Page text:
Finland’s sauna culture inscribed on UNESCO Intangible Cultural Heritage List
Finland’s sauna culture was inscribed on UNESCO’s Representative List of the Intangible Cultural Heritage of Humanity on 17. December 2020. The decision was made by an intergovernmental committee consisting of representatives of 24 State Parties. This is Finland’s first inscription on the UNESCO Lists of Intangible Cultural Heritage.
The sauna culture in Finland is strong and lively. The inscription to UNESCO’s list means that we are committed to fostering the living Finnish sauna tradition in many ways. In addition to vitality, the continuity of the sauna tradition is safeguarded, and the importance of Finnish sauna culture is highlighted as a feature of Finnish customs and traditions as well as wellbeing and democracy. Numerous Finnish sauna societies and other communities that promote the Finnish sauna culture operate in the background.
- Sauna bathing is an integral part of both everyday life and festivities as well as wellbeing and lifestyle for Finnish people. Sauna bathing underscores equality and mutual respect between people. The sauna tradition is Finland’s first element in the UNESCO Lists of Intangible Cultural Heritage. This will make our sauna culture even better known throughout the world. All sauna bathers can be proud of this, said Annika Saarikko, Minister of Science and Culture.
Heating up the sauna, the customs and traditions associated with sauna bathing, and songs, beliefs and storytelling traditions about saunas are all part of this living heritage. With almost 90 per cent of the Finnish population sauna bathing once a week, this tradition is flourishing. There are approximately 3.2 million saunas in Finland, so the figures speak for themselves. Families pass on the tradition to new generations, as do the numerous Finnish sauna societies and associations.
- Sauna is an important tradition that Finnish people cherish, passing it on from one generation to the next. The UNESCO inscription is a great honour. It will also further increase cooperation between communities in the sector, such as sauna societies and associations, said Ritva Ohmeroluoma of the Finnish Sauna Society.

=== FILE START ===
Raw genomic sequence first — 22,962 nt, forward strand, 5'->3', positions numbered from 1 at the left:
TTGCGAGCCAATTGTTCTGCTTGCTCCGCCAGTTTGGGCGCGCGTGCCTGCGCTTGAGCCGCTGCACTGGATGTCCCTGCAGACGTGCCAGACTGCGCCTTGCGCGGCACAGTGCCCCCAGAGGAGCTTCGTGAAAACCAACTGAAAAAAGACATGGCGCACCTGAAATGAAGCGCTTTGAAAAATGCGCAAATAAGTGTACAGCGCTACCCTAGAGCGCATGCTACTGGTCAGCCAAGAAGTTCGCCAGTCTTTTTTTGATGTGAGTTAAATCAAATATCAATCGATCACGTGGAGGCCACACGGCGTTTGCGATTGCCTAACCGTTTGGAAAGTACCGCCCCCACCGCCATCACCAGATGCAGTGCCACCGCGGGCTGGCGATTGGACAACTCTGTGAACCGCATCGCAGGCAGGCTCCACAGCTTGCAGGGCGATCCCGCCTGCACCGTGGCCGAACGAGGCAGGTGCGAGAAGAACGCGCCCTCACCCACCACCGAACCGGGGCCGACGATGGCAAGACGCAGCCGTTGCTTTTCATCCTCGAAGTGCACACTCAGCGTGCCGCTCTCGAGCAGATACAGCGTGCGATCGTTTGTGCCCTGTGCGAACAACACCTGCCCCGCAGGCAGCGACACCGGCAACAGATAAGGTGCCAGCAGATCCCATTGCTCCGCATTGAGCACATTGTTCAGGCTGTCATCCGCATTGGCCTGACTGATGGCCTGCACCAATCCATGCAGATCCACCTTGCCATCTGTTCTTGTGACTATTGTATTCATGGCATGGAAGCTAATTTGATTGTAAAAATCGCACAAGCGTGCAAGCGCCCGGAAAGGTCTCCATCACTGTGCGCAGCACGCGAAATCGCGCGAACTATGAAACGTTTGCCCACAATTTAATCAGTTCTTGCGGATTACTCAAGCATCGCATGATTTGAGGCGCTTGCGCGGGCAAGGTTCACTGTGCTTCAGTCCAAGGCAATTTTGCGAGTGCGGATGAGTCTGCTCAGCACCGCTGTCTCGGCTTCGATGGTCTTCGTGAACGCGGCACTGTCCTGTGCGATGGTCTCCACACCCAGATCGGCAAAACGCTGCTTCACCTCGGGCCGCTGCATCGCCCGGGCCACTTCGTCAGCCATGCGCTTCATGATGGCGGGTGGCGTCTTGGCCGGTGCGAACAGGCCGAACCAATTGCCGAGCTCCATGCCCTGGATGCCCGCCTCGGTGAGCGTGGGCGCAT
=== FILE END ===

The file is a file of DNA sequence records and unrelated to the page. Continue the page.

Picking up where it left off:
Background: UNESCO Convention and Lists
Finland ratified the UNESCO Convention for the Safeguarding of the Intangible Cultural Heritage in 2013. The Convention promotes the safeguarding of intangible cultural heritage and makes visible the diverse cultural traditions of people, communities and groups. Intangible cultural heritage refers to practices, representations, expressions, knowledge and know-how transmitted by means of oral traditions, performing arts, social life practices, rituals and festivities, or nature and the universe, for example. The Finnish Heritage Agency is in charge of implementing the Convention in Finland.
Based on the Convention, inventories of cultural heritage are kept both nationally and internationally. UNESCO maintains two lists of intangible cultural heritage and a register on good safeguarding practices. Prior to the ongoing UNESCO meeting, the lists contain a total of 549 elements from 127 countries. The lists serve to bring visibility to the living heritage and encourage sharing of good practices among countries.
In Finland, intangible cultural heritage is collected in the Wiki-Inventory for Living Heritage, where it is possible to make nominations for the National Inventory of Living Heritage. There are currently 175 elements inscribed in the Wiki-Inventory and 64 elements in the national inventory. Finland’s next national nomination for inscription is the Kaustinen folk fiddling tradition. Finland has accompanied a multinational nomination for the inscription of the Nordic clinker-boat tradition on UNESCO’s List of Intangible Cultural Heritage. A decision is due in December 2021 for both of these elements.
More info and materials about the subject: https://www.museovirasto.fi/en/media/sauna
Mirva Mattila, Senior Ministerial Adviser, Ministry of Education and Culture, mirva.mattila(at)minedu.fi, tel. +358 2953 30269
Leena Marsio, Senior Advisor, Finnish Heritage Agency, Leena.marsio (at) museovirasto.fi, tel. +358 2953 36017
Ritva Ohmeroluoma, Finnish Sauna Society, ritvaohmeroloma (at) gmail.com. tel. +358 400 109 021